The ability to recognize faces is so important to us that our brain even has a special area for this: among the many visual stimuli, it analyzes only those related to the face. But we come across different faces: there are generally unfamiliar, there are acquaintances, but not very much, and there are colleagues, friends and relatives. That is, the faces of those whom we know well, we do not just recognize – we recognize them. Since the 60s of the last century, neuroscientists have assumed that there is a special “grandmother’s neuron” in the brain for this – because it was believed that there is some kind of separate cell that reacts to the face of a conditional grandmother; besides her, there is the same separate neuron for mom, for dad, etc. But it was impossible to find the “grandmother’s neuron”.
In an article in Science staff Rockefeller University write that the “grandmother’s neuron” really is. More precisely, “grandmother’s neurons” are a whole group of cells that all together react to close people, that is, there is no such thing that a single neuron specializes in one particular person. They are located in the temporal pole – the front of the temporal lobe of the cortex. Previously, it was possible to establish that the temporal pole is involved in face recognition, but now it was possible to find out exactly how it is involved.
Experiments were staged with rhesus monkeys (for monkeys, as for us, it is also very important to be able to recognize faces, and in the monkey’s brain, like in ours, special departments have appeared for this). The macaques were shown photographs of other monkeys: they knew some personally, while others knew only from photographs. Monkey brain activity was monitored using functional magnetic resonance imaging. It turned out that neurons in the temporal pole respond to familiar faces much stronger and much faster than to unfamiliar ones. Moreover, it was personal acquaintance that was important for these neurons. Even if the monkey was shown someone’s photo many times, and the features of the person in the photo should have become familiar to her for a long time, nevertheless, the neurons of the temporal pole reacted more strongly to the person with whom the monkey encountered live.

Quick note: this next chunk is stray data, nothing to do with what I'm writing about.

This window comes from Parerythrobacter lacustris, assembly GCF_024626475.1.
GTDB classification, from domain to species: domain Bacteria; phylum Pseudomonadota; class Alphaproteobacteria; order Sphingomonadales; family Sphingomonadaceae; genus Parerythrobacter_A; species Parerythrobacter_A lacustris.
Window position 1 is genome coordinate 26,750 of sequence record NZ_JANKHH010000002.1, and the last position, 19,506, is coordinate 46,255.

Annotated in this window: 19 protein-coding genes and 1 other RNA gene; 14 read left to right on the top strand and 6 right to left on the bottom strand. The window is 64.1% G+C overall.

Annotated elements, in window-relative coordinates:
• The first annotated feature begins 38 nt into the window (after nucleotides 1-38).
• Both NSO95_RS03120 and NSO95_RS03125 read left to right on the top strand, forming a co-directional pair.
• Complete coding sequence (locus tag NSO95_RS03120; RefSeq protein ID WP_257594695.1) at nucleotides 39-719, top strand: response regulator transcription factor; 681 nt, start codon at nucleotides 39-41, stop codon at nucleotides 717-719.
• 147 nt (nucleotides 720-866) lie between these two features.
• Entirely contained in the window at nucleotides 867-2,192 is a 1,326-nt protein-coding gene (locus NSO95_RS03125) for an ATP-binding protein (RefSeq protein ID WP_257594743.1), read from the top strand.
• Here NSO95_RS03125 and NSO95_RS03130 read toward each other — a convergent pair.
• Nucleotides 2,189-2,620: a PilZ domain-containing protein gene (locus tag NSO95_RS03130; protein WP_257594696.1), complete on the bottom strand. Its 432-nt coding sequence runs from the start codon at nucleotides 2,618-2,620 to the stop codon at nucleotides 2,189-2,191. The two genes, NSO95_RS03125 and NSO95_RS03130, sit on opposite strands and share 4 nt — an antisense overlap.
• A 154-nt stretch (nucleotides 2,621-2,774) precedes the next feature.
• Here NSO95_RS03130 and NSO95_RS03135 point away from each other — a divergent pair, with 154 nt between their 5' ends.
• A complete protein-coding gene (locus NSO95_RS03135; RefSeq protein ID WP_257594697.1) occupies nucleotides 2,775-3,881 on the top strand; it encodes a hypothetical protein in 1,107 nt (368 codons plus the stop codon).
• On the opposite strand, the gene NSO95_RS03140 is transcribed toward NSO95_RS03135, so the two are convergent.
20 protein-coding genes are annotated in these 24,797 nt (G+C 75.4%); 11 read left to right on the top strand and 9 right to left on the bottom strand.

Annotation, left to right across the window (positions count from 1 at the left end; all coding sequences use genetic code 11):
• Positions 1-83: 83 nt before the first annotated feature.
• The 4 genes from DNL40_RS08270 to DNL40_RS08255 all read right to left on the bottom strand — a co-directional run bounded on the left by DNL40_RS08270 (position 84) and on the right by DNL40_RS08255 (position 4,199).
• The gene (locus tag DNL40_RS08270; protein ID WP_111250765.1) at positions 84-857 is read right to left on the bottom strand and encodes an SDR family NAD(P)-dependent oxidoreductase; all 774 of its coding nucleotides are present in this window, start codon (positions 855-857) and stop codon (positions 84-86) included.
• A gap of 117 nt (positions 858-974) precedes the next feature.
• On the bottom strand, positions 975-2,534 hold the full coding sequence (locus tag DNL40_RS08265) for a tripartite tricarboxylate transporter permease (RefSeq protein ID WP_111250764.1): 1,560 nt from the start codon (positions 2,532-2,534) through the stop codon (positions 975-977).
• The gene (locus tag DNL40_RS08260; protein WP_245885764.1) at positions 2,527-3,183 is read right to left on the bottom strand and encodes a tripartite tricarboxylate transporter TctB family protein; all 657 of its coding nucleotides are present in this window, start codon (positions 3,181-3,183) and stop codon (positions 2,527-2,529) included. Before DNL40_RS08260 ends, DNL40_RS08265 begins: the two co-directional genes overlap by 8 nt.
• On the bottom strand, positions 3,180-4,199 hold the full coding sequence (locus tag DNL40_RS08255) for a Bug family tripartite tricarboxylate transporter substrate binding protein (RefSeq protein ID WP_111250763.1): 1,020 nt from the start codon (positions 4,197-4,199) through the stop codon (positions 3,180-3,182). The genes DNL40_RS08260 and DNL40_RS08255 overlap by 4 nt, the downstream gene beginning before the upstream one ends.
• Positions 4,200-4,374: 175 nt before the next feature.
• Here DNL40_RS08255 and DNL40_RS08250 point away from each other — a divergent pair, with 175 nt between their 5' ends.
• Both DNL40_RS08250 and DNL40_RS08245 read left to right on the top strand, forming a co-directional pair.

Researchers have noted the dual nature of “dating neurons.” On the one hand, they behaved like cells dealing with sensory signals, like a visual analyzer – they instantly reacted to what was in front of the monkeys’ eyes. On the other hand, they worked like memory cells, because such an instantaneous reaction took place only when someone’s familiar physiognomy appeared in front of the monkeys’ eyes. Now it would be interesting to find out how exactly the “neurons of personal acquaintance” (or “neurons of the grandmother’s zone”) encode familiar faces, whether they turn to other brain stores of information or cope on their own.
And of course, it would be interesting to find out how such cells work in our country. Now we see a lot of faces on the Internet, not only in the form of Instagram photos, but also in video chats. And there we are met by both old acquaintances, relatives and friends, and generally unfamiliar. Obviously, the “neurons of personal acquaintance” must somehow adapt to a new situation, when it happens that we often see our acquaintances in some Zoom, rather than live.
Source: Автономная некоммерческая организация "Редакция журнала «Наука и жизнь»" by www.nkj.ru.
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